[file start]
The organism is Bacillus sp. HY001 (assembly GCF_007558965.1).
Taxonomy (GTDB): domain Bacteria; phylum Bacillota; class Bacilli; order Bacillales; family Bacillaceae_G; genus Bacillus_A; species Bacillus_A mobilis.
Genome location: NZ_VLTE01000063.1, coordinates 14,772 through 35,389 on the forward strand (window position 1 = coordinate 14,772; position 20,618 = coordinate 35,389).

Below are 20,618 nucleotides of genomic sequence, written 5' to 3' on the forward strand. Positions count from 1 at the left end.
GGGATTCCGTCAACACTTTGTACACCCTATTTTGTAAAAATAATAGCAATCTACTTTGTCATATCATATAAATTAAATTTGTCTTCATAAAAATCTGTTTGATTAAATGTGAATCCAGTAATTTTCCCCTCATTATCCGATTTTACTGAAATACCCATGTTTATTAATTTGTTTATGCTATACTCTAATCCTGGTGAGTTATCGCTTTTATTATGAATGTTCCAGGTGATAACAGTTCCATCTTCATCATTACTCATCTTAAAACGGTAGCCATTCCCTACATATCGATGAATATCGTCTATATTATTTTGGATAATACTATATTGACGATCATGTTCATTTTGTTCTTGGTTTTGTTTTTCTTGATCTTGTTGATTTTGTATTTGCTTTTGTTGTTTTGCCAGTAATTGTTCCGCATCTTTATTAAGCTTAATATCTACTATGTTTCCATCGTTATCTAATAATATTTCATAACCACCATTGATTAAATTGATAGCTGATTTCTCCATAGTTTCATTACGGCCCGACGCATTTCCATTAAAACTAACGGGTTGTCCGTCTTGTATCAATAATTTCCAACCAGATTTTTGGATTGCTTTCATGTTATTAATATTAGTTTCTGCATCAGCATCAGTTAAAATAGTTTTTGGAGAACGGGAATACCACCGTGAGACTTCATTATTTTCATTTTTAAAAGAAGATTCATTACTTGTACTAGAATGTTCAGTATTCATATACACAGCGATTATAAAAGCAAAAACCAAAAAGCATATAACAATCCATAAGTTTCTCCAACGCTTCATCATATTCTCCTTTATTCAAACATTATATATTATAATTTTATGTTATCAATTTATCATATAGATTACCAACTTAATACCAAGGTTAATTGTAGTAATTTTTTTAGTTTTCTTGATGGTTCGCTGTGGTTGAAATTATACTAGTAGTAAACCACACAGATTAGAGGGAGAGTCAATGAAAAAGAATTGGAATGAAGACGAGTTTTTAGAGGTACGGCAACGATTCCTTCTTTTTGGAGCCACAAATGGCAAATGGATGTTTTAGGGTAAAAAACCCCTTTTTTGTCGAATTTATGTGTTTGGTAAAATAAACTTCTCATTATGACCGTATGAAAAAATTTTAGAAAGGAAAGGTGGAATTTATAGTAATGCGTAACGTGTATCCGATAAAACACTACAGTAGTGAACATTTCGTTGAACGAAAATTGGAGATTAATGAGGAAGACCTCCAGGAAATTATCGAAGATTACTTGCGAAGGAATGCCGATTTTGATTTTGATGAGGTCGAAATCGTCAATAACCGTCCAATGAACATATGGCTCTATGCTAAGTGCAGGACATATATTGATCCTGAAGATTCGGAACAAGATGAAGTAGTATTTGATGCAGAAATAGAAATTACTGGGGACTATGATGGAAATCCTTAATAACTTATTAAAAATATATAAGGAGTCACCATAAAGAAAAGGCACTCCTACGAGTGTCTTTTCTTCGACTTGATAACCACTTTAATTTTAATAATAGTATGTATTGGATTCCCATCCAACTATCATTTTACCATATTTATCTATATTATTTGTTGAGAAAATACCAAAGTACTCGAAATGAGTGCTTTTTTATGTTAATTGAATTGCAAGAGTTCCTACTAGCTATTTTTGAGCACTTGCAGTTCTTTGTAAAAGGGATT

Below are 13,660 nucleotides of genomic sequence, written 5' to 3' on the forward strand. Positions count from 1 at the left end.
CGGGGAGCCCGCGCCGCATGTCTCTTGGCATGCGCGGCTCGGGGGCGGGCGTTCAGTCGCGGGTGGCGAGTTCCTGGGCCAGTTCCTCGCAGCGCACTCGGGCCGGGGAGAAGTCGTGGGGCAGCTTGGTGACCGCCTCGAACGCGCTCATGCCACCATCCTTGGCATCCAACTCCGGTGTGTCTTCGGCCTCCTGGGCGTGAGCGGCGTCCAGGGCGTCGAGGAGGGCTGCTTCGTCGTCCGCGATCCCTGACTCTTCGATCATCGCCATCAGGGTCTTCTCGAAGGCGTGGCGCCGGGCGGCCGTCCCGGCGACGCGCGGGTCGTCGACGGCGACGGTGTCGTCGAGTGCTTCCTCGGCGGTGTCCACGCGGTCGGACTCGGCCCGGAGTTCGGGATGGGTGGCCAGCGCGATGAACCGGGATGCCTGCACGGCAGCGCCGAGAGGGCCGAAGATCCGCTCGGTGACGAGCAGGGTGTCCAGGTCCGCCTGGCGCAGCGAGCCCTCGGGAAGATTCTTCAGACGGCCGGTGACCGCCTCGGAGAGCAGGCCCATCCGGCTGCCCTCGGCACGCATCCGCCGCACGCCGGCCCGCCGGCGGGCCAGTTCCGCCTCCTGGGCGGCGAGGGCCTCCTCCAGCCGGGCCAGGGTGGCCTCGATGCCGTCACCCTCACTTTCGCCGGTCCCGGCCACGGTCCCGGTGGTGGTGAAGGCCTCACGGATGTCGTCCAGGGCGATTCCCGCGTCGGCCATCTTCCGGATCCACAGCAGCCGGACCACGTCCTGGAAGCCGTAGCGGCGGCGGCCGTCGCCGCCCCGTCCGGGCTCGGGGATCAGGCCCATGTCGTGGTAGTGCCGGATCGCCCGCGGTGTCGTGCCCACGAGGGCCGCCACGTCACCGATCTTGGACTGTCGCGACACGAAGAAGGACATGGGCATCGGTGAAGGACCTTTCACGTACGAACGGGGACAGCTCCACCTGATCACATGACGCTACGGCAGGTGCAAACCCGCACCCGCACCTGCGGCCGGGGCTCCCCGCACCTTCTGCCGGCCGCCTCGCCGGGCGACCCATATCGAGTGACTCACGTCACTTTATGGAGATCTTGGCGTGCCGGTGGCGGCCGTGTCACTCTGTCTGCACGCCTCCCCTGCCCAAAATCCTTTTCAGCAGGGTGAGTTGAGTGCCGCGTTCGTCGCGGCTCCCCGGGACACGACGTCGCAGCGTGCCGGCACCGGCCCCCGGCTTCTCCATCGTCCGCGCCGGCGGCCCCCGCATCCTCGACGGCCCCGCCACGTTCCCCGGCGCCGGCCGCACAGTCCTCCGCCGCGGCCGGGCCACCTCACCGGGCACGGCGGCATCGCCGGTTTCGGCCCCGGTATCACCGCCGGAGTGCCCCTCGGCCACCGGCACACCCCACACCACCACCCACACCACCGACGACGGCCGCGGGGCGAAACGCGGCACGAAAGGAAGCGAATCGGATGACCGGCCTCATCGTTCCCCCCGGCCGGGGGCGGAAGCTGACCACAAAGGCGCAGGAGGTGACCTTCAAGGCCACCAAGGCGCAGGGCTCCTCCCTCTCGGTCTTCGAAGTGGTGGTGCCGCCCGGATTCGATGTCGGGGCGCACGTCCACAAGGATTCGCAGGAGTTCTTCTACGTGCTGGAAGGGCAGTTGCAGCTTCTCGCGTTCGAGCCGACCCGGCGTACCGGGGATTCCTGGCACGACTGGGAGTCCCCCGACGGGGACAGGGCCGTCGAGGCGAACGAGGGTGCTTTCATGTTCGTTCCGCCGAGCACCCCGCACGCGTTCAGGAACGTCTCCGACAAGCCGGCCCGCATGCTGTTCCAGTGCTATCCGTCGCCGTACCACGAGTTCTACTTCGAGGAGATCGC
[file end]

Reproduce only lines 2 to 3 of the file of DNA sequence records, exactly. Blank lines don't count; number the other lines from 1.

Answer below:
Taxonomy (GTDB): domain Bacteria; phylum Bacillota; class Bacilli; order Bacillales; family Bacillaceae_G; genus Bacillus_A; species Bacillus_A mobilis.
Genome location: NZ_VLTE01000063.1, coordinates 14,772 through 35,389 on the forward strand (window position 1 = coordinate 14,772; position 20,618 = coordinate 35,389).